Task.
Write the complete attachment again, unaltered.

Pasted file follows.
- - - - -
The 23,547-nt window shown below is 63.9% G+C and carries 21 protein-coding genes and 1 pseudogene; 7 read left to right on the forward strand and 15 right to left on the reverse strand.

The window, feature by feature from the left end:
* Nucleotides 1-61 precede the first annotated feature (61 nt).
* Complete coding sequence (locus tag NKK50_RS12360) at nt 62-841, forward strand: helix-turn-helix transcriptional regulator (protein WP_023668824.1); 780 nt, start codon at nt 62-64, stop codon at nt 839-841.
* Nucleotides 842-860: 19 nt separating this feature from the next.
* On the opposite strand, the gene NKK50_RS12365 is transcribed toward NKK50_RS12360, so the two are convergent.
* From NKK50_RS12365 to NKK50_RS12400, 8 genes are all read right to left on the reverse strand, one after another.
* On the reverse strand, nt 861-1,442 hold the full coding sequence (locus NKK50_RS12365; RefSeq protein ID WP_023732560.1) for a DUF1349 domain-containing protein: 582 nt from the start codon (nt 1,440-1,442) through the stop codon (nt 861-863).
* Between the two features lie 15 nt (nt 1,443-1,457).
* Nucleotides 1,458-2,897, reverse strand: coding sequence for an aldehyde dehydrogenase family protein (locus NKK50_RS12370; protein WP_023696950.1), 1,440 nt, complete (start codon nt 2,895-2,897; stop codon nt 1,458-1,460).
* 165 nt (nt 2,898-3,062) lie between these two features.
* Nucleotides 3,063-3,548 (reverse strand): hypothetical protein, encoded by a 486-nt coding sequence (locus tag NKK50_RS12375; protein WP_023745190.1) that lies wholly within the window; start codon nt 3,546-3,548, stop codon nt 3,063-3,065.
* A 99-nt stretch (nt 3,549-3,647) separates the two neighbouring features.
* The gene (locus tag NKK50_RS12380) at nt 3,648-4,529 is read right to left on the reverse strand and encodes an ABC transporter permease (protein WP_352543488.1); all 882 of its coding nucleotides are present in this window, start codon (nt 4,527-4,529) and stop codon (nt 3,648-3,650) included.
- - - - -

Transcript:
The 23,547-nt window shown below is 63.9% G+C and carries 21 protein-coding genes and 1 pseudogene; 7 read left to right on the forward strand and 15 right to left on the reverse strand.

The window, feature by feature from the left end:
* Nucleotides 1-61 precede the first annotated feature (61 nt).
* Complete coding sequence (locus tag NKK50_RS12360) at nt 62-841, forward strand: helix-turn-helix transcriptional regulator (protein WP_023668824.1); 780 nt, start codon at nt 62-64, stop codon at nt 839-841.
* Nucleotides 842-860: 19 nt separating this feature from the next.
* On the opposite strand, the gene NKK50_RS12365 is transcribed toward NKK50_RS12360, so the two are convergent.
* From NKK50_RS12365 to NKK50_RS12400, 8 genes are all read right to left on the reverse strand, one after another.
* On the reverse strand, nt 861-1,442 hold the full coding sequence (locus NKK50_RS12365; RefSeq protein ID WP_023732560.1) for a DUF1349 domain-containing protein: 582 nt from the start codon (nt 1,440-1,442) through the stop codon (nt 861-863).
* Between the two features lie 15 nt (nt 1,443-1,457).
* Nucleotides 1,458-2,897, reverse strand: coding sequence for an aldehyde dehydrogenase family protein (locus NKK50_RS12370; protein WP_023696950.1), 1,440 nt, complete (start codon nt 2,895-2,897; stop codon nt 1,458-1,460).
* 165 nt (nt 2,898-3,062) lie between these two features.
* Nucleotides 3,063-3,548 (reverse strand): hypothetical protein, encoded by a 486-nt coding sequence (locus tag NKK50_RS12375; protein WP_023745190.1) that lies wholly within the window; start codon nt 3,546-3,548, stop codon nt 3,063-3,065.
* A 99-nt stretch (nt 3,549-3,647) separates the two neighbouring features.
* The gene (locus tag NKK50_RS12380) at nt 3,648-4,529 is read right to left on the reverse strand and encodes an ABC transporter permease (protein WP_352543488.1); all 882 of its coding nucleotides are present in this window, start codon (nt 4,527-4,529) and stop codon (nt 3,648-3,650) included.